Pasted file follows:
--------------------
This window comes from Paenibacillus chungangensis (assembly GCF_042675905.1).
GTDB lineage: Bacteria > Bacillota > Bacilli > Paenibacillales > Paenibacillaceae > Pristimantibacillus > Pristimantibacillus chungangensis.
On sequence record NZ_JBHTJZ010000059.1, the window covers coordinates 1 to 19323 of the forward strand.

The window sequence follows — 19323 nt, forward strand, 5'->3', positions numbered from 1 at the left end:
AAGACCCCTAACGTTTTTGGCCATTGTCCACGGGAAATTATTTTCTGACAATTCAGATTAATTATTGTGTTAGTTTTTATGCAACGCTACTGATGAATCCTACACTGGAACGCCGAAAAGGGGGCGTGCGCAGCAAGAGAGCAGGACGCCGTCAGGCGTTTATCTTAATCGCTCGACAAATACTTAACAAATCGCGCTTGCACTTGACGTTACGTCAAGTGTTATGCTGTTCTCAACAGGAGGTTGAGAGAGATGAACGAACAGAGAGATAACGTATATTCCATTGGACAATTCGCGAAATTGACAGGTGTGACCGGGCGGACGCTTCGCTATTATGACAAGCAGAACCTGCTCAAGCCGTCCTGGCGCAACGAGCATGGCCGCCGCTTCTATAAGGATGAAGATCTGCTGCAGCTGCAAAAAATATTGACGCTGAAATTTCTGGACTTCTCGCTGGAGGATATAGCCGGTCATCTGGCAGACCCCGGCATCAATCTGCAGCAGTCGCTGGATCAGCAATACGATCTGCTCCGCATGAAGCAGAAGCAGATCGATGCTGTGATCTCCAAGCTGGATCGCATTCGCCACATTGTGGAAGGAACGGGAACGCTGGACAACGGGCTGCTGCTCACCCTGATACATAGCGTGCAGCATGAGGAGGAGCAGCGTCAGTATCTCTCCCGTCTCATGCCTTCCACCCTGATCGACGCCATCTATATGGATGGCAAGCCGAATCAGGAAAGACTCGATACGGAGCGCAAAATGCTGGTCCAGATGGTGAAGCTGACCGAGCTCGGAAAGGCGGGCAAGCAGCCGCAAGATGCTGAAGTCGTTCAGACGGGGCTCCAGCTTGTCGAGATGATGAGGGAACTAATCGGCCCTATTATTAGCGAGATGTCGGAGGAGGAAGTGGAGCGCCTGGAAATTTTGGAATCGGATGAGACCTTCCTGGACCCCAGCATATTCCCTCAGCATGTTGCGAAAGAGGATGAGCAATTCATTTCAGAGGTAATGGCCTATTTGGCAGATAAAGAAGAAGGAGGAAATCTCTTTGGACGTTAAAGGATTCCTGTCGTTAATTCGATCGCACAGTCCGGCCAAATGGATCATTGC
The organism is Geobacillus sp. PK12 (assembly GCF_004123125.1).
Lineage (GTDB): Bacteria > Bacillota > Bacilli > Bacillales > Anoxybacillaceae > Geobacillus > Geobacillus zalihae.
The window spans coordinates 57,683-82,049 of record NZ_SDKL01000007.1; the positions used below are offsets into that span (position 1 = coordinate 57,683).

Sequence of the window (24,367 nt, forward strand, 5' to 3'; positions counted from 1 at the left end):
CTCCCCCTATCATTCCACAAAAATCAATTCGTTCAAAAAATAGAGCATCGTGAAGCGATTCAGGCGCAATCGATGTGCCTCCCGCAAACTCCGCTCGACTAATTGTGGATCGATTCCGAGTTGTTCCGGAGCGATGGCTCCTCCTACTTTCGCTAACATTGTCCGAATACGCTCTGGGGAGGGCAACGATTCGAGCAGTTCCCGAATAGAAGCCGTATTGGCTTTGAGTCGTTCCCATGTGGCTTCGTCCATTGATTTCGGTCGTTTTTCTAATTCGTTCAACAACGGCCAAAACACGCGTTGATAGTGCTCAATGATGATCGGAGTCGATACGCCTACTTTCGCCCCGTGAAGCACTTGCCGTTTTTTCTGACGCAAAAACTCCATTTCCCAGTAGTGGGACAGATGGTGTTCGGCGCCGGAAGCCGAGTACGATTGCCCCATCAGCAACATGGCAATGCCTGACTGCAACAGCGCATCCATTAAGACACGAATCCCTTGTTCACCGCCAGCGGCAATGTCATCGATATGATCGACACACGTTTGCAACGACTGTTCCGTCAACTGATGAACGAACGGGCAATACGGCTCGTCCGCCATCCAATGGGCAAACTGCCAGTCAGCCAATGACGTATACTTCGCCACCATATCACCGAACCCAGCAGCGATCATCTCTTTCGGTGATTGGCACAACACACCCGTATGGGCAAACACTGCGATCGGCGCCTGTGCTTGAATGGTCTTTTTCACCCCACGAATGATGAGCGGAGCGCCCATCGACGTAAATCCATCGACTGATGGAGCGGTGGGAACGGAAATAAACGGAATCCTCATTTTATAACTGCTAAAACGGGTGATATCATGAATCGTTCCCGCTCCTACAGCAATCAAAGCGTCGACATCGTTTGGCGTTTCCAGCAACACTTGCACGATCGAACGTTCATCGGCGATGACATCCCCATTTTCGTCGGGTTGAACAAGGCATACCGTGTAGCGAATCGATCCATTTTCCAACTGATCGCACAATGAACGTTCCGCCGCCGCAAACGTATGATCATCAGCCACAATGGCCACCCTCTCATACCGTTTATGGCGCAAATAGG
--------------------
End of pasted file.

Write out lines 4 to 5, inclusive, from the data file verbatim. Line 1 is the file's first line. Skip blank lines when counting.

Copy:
The window sequence follows — 19323 nt, forward strand, 5'->3', positions numbered from 1 at the left end:
AAGACCCCTAACGTTTTTGGCCATTGTCCACGGGAAATTATTTTCTGACAATTCAGATTAATTATTGTGTTAGTTTTTATGCAACGCTACTGATGAATCCTACACTGGAACGCCGAAAAGGGGGCGTGCGCAGCAAGAGAGCAGGACGCCGTCAGGCGTTTATCTTAATCGCTCGACAAATACTTAACAAATCGCGCTTGCACTTGACGTTACGTCAAGTGTTATGCTGTTCTCAACAGGAGGTTGAGAGAGATGAACGAACAGAGAGATAACGTATATTCCATTGGACAATTCGCGAAATTGACAGGTGTGACCGGGCGGACGCTTCGCTATTATGACAAGCAGAACCTGCTCAAGCCGTCCTGGCGCAACGAGCATGGCCGCCGCTTCTATAAGGATGAAGATCTGCTGCAGCTGCAAAAAATATTGACGCTGAAATTTCTGGACTTCTCGCTGGAGGATATAGCCGGTCATCTGGCAGACCCCGGCATCAATCTGCAGCAGTCGCTGGATCAGCAATACGATCTGCTCCGCATGAAGCAGAAGCAGATCGATGCTGTGATCTCCAAGCTGGATCGCATTCGCCACATTGTGGAAGGAACGGGAACGCTGGACAACGGGCTGCTGCTCACCCTGATACATAGCGTGCAGCATGAGGAGGAGCAGCGTCAGTATCTCTCCCGTCTCATGCCTTCCACCCTGATCGACGCCATCTATATGGATGGCAAGCCGAATCAGGAAAGACTCGATACGGAGCGCAAAATGCTGGTCCAGATGGTGAAGCTGACCGAGCTCGGAAAGGCGGGCAAGCAGCCGCAAGATGCTGAAGTCGTTCAGACGGGGCTCCAGCTTGTCGAGATGATGAGGGAACTAATCGGCCCTATTATTAGCGAGATGTCGGAGGAGGAAGTGGAGCGCCTGGAAATTTTGGAATCGGATGAGACCTTCCTGGACCCCAGCATATTCCCTCAGCATGTTGCGAAAGAGGATGAGCAATTCATTTCAGAGGTAATGGCCTATTTGGCAGATAAAGAAGAAGGAGGAAATCTCTTTGGACGTTAAAGGATTCCTGTCGTTAATTCGATCGCACAGTCCGGCCAAATGGATCATTGC